Background: Vulnerable plaque features including lipidic plaque have been shown to affect fractional flow reserve (FFR). Given that formation and propagation of lipid plaque is accompanied by endothelial dysfunction which impairs vascular tone, the degree of lipidic burden may affect vasoreactivity during hyperemia, potentially leading to reduced FFR. Our aim is to elucidate the relationship of the extent of lipidic plaque burden with coronary physiological vasoreactivity measure. Methods: We analyzed 89 subjects requeuing PCI due to angiographically intermediate coronary stenosis with FFR ≤0.80. Near-infrared spectroscopy (NIRS) and intravascular ultrasound were used to evaluate lipid-core burden index (LCBI) and atheroma volume at both target lesion (maxLCBI4mm; maximum value of LCBI within any 4 mm segments) and entire target vessel (LCBIvessel: LCBI within entire vessel). In addition to FFR, delta-FFR was measured by difference of distal coronary artery pressure/aortic pressure (Pd/Pa) between baseline and hyperemic state. Results: The averaged FFR and delta-FFR was 0.74 (0.69–0.77), and 0.17±0.05, respectively. On target lesion-based analysis, maxLCBI4mm was negatively correlated to FFR (ρ=−0.213, P=0.040), and it was positively correlated to delta-FFR (ρ=0.313, P=0.002). Furthermore, target vessel-based analysis demonstrated similar relationship of LCBIvessel with FFR (ρ=−0.302, P=0.003) and delta-FFR (ρ=0.369, P<0.001). Even after adjusting clinical characteristics and lesion/vessel features, delta-FFR (by 0.10 increase) was independently associated with maxLCBI4mm (β=57.2, P=0.027) and LCBIvessel (β=24.8, P=0.007) by mixed linear model analyses. Conclusions: A greater amount of lipidic plaque burden at not only “target lesion” alone but “entire target vessel” was associated with a greater delta-FFR. The accumulation of lipidic plaque materials at both local site and entire vessel may impair hyperemia-induced vasoreactivity, which causes a reduced FFR.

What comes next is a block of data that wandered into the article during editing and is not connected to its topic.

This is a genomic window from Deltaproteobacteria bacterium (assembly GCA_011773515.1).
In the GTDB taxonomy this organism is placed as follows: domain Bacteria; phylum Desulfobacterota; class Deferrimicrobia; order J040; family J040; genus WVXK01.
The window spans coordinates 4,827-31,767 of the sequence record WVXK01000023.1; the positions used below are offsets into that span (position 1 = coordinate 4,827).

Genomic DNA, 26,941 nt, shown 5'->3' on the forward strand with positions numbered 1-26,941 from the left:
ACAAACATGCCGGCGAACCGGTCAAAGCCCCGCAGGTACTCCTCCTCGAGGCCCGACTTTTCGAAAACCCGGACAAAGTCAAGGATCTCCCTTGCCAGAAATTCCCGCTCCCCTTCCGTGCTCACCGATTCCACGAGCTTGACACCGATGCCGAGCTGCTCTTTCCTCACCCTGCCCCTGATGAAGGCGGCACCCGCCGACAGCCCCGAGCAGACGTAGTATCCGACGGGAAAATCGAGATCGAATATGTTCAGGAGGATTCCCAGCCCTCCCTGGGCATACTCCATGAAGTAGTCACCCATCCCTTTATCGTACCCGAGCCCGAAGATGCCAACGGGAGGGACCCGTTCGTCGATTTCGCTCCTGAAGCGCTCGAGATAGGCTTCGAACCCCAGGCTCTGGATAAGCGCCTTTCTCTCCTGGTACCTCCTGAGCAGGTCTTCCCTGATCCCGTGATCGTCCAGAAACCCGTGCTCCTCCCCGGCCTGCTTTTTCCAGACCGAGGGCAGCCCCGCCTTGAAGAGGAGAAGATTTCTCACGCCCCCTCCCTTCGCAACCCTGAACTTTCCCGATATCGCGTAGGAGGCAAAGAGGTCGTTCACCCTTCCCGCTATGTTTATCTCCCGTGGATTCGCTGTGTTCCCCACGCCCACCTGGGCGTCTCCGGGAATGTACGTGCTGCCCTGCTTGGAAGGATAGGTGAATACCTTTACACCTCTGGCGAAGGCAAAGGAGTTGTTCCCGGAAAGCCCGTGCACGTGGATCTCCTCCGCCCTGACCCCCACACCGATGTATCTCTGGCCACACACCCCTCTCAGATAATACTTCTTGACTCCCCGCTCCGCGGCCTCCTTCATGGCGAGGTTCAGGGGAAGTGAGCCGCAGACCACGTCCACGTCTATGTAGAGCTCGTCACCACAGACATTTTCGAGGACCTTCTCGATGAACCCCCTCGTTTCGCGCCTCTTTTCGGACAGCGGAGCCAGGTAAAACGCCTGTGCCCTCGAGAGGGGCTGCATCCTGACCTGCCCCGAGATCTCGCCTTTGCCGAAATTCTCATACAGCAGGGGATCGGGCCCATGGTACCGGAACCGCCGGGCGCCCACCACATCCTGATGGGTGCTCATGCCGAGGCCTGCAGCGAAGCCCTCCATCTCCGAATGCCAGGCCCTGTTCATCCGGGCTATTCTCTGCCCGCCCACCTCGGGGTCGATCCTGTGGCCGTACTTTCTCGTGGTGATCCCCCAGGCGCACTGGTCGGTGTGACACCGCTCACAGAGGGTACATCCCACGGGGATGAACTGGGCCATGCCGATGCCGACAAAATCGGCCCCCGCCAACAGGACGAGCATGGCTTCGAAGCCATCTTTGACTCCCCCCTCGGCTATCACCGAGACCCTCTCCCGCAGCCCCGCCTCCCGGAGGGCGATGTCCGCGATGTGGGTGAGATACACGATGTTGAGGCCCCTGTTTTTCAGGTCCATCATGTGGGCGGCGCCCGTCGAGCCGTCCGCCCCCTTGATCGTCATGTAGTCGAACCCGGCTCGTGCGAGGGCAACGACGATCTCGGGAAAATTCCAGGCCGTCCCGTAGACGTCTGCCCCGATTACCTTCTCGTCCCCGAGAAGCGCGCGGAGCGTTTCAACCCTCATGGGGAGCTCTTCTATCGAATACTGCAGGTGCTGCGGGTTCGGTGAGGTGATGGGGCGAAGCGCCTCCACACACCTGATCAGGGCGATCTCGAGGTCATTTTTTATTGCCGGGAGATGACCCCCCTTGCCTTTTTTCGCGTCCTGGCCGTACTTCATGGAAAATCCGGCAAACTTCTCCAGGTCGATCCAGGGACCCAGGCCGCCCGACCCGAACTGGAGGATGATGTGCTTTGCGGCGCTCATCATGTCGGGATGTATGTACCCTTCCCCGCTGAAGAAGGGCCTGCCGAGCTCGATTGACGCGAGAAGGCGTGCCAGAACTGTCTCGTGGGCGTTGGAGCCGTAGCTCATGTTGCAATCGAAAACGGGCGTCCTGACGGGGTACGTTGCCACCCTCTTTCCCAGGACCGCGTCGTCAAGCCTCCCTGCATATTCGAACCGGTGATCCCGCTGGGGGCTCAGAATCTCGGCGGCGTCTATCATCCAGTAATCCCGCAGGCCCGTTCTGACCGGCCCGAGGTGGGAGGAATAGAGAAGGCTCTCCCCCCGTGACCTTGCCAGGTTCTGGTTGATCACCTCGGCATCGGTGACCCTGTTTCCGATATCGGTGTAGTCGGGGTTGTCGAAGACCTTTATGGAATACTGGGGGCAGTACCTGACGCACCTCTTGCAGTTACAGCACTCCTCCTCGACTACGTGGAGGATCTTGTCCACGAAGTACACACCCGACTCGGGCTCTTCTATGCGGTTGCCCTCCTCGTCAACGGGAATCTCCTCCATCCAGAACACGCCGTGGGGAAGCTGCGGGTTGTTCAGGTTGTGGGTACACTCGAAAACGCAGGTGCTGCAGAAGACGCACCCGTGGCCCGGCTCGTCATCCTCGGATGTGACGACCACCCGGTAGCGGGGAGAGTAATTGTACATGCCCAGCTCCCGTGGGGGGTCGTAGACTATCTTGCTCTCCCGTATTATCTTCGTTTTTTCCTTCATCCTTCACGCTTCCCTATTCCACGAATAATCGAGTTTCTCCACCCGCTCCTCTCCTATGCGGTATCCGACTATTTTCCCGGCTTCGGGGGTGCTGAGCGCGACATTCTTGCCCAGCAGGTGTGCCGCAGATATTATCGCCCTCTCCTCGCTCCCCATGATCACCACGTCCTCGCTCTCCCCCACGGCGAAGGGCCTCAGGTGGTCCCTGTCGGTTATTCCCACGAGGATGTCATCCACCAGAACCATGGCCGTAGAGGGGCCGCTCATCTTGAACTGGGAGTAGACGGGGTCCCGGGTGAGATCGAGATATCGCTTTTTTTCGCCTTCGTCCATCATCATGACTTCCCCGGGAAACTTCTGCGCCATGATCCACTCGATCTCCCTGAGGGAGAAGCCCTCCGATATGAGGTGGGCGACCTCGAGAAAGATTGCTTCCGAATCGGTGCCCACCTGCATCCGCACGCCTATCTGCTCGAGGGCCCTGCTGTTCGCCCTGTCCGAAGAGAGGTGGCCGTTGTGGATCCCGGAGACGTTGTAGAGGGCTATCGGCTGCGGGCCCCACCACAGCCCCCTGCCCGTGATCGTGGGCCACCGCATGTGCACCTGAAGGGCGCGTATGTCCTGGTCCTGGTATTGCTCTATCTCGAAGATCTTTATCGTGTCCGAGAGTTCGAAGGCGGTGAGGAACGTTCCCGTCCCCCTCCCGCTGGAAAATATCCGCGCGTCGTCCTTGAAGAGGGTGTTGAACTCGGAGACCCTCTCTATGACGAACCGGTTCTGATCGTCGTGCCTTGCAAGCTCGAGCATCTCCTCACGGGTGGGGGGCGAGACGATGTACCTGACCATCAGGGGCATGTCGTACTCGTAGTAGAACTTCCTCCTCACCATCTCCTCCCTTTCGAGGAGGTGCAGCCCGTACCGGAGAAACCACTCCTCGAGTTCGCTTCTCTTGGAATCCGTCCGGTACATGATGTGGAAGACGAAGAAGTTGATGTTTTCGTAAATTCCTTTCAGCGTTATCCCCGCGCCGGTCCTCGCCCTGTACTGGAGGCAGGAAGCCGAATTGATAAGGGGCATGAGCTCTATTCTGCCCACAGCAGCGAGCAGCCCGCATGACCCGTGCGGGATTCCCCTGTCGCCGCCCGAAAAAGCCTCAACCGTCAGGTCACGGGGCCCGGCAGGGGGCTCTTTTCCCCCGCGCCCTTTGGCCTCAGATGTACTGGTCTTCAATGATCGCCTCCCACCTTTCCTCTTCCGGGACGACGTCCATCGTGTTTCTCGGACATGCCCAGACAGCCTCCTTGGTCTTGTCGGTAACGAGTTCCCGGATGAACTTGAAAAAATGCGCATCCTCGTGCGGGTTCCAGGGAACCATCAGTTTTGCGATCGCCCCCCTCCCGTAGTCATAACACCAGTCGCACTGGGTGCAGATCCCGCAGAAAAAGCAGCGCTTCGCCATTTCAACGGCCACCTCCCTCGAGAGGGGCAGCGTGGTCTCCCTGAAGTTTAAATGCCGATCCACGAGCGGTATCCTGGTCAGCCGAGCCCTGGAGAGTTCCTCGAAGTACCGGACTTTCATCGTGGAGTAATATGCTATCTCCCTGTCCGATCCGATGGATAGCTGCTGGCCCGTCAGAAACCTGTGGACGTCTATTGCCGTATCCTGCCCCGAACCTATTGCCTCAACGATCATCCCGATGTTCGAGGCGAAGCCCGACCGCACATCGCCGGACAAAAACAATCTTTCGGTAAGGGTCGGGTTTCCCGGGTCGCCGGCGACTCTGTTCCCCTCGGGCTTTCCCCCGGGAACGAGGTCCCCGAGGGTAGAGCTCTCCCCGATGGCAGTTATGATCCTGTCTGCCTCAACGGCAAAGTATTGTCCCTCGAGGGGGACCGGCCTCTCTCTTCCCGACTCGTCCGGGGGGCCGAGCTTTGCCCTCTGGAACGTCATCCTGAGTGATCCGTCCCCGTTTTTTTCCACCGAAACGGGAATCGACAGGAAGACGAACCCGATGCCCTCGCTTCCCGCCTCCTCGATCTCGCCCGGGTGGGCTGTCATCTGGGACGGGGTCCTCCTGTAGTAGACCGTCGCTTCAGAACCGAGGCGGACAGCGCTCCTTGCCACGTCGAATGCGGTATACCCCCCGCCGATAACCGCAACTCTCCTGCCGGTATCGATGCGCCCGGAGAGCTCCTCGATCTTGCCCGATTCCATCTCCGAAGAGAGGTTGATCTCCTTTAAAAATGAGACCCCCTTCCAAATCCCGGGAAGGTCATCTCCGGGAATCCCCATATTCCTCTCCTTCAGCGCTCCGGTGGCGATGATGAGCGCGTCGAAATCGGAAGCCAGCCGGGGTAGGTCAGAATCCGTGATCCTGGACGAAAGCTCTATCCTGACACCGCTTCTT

- Coronary artery disease
- Fractional flow reserve (FFR)
- Intravascular ultrasound
- Near-infrared spectroscopy (NIRS)